February 2, 2007
  2. You’re right. The chance of miscarriage is 0,25-0,5% in amniocentesis, 0.5 to 1 %in CVS. But you should note that aminocentesis is only done in women with higher risks. And yes, an early, non-invasive test would be much needed.

    I’ll follow the improvements of this test and will let you know if something important happens…

    February 2, 2007
  3. And if you want to avoid plagiarism, you should use quotation marks and attribute the quotations the Lancet editorialists rather than presenting it as your own writing.

    February 4, 2007
  4. It’s not easy to plagiarise if you don’t even read that article. :) I used only the BBC page. BTW, you mean I plagiarised the list of the other side’s concerns?

    February 4, 2007
  5. The sentences you used were quoted directly in the BBC article. It would be highly improbably that you invented them independently. Yes, you used lines from the editorial by Alexandra Benachi and Jean-Marc Costa.

    February 4, 2007
  6. If you mean the list of concerns, now it’s a quotation. But the others are not. Anyway somewhy you don’t like me. :) Are you satisfied with the post now?

    February 4, 2007
  7. It is not sufficient to simply place copied text in quotation marks; the one who is the source of the quotation must be specified.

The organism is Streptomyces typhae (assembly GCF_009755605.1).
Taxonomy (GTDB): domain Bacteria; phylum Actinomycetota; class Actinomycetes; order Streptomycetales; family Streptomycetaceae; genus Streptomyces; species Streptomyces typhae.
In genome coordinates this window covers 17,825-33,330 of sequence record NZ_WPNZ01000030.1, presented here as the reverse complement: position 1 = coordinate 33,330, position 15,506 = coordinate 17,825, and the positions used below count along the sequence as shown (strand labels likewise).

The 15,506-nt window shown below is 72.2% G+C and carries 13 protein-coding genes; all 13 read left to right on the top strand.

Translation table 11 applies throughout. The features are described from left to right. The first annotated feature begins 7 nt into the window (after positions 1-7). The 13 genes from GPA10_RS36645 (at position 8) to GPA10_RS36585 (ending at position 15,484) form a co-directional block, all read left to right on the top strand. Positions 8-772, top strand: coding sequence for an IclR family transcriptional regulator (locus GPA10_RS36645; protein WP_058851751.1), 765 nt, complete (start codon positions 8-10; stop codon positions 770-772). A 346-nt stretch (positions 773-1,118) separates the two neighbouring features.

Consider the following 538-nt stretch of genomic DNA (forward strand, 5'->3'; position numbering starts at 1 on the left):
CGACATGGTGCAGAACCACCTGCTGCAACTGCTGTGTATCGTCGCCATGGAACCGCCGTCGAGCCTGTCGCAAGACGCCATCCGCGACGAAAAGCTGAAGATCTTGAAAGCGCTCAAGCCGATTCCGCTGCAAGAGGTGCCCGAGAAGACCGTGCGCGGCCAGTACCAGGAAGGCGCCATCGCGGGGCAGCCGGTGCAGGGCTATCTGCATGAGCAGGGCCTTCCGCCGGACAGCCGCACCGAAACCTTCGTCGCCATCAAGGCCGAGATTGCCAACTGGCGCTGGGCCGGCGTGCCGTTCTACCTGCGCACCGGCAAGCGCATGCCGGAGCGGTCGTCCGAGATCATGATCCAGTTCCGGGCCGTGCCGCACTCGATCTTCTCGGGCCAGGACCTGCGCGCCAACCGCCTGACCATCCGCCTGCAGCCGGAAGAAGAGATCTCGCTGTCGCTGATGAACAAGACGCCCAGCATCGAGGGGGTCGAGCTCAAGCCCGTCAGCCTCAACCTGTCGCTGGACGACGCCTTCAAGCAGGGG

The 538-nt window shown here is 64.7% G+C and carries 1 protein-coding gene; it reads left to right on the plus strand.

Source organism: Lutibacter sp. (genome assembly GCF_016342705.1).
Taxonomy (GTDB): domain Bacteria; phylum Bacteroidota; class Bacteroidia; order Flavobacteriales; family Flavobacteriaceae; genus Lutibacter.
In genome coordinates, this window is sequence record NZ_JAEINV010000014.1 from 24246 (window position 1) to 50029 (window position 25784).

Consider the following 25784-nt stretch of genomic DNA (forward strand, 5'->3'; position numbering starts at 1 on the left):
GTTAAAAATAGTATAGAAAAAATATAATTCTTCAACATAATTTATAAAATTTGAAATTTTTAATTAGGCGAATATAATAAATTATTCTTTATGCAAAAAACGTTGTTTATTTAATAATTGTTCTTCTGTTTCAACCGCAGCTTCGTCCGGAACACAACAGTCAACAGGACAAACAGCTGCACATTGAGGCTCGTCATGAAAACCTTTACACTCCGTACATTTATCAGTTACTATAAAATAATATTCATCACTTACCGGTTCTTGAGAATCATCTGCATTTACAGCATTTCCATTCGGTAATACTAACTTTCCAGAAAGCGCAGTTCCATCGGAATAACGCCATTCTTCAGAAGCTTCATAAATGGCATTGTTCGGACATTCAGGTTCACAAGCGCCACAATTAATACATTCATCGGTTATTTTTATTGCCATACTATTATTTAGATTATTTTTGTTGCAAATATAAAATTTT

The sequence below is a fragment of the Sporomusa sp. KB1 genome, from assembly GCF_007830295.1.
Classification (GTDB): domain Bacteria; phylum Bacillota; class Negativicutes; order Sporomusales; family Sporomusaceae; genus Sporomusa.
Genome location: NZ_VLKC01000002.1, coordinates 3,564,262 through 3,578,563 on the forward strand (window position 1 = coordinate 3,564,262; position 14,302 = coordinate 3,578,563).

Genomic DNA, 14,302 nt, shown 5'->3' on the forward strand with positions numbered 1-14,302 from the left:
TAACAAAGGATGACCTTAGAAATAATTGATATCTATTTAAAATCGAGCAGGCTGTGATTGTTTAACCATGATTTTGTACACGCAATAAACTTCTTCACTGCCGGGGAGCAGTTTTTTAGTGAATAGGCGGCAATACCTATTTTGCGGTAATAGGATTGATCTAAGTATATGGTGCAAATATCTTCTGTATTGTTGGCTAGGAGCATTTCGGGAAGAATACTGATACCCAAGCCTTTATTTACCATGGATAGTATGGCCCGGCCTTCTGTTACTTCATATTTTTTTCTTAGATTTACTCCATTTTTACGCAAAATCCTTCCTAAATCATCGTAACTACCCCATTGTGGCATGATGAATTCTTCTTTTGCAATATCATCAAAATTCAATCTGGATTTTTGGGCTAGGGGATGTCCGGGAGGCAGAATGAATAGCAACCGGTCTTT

I don’t know you well enough to like you or dislike you. But I find your blog fascinating, which is why I read it critically.

    February 4, 2007
  8. OK then, maybe I’m too sensitive these days. The group of methods and the obvious aims are mine. In the next short paragraph I link to te exact source. Then I talk about the Ravgen team (with information from their homepage), and the last two lists are made by the already sourced BBC article.

    Thank you for your critics! Sometimes I argue with them, but they’re important to improve my blogging skills. So keep it up!

    February 4, 2007
  9. I’m sorry that I wasn’t clear. If you read the BBC article, you will see that those statements are quotations from Alexandra Benachi and Jean-Marc Costa; it is your failing to mention them as the ones who originally made the statements that I object to. The BBC quoted those statements from their longer editorial.

    I apologize if my manner is overly brusque. But please be assured that it is only because I read your blog so carefully that I could even notice this sort of discrepancy.

    February 4, 2007
  10. I hope that it’s correct now. Anyway, don’t care about your style, just bomb me with these suggestions, they always help me to improve.

    February 4, 2007
  11. Well—you seem to be doing just fine!

    February 5, 2007
  12. Can you explain to me what this MyBlogLog thing is?

    February 5, 2007
  13. MyBlogLog is a community for bloggers. You can join other bloggers’ communities, you can watch who links to you… And with that widget, you can log your readers by name and picture (those who are registered in MyBlogLog).

    February 5, 2007

Trackbacks & Pingbacks

  1. Genetics and Health » We Love Genetics… We Love Genetics Not
  2. New Clues For Down Syndrome? « ScienceRoll